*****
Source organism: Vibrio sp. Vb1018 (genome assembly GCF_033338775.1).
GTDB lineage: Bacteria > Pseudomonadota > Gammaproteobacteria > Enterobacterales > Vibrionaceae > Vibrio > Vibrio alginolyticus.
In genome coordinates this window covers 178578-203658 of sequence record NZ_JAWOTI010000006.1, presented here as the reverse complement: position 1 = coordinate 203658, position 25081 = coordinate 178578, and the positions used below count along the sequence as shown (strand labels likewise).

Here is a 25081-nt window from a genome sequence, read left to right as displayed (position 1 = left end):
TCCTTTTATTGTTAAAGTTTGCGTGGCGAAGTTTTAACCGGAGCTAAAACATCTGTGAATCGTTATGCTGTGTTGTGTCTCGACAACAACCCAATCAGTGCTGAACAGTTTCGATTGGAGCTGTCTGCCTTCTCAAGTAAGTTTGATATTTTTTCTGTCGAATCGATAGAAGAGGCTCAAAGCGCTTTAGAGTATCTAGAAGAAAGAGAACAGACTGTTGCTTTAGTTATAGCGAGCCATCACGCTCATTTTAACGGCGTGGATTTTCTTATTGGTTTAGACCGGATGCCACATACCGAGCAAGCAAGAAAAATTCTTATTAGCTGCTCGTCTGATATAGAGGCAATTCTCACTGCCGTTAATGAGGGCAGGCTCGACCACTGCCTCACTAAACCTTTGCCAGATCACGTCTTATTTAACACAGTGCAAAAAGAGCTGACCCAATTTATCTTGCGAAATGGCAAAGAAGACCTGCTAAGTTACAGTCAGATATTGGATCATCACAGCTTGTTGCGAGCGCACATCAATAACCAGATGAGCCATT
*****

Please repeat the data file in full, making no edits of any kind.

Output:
Source organism: Vibrio sp. Vb1018 (genome assembly GCF_033338775.1).
GTDB lineage: Bacteria > Pseudomonadota > Gammaproteobacteria > Enterobacterales > Vibrionaceae > Vibrio > Vibrio alginolyticus.
In genome coordinates this window covers 178578-203658 of sequence record NZ_JAWOTI010000006.1, presented here as the reverse complement: position 1 = coordinate 203658, position 25081 = coordinate 178578, and the positions used below count along the sequence as shown (strand labels likewise).

Here is a 25081-nt window from a genome sequence, read left to right as displayed (position 1 = left end):
TCCTTTTATTGTTAAAGTTTGCGTGGCGAAGTTTTAACCGGAGCTAAAACATCTGTGAATCGTTATGCTGTGTTGTGTCTCGACAACAACCCAATCAGTGCTGAACAGTTTCGATTGGAGCTGTCTGCCTTCTCAAGTAAGTTTGATATTTTTTCTGTCGAATCGATAGAAGAGGCTCAAAGCGCTTTAGAGTATCTAGAAGAAAGAGAACAGACTGTTGCTTTAGTTATAGCGAGCCATCACGCTCATTTTAACGGCGTGGATTTTCTTATTGGTTTAGACCGGATGCCACATACCGAGCAAGCAAGAAAAATTCTTATTAGCTGCTCGTCTGATATAGAGGCAATTCTCACTGCCGTTAATGAGGGCAGGCTCGACCACTGCCTCACTAAACCTTTGCCAGATCACGTCTTATTTAACACAGTGCAAAAAGAGCTGACCCAATTTATCTTGCGAAATGGCAAAGAAGACCTGCTAAGTTACAGTCAGATATTGGATCATCACAGCTTGTTGCGAGCGCACATCAATAACCAGATGAGCCATT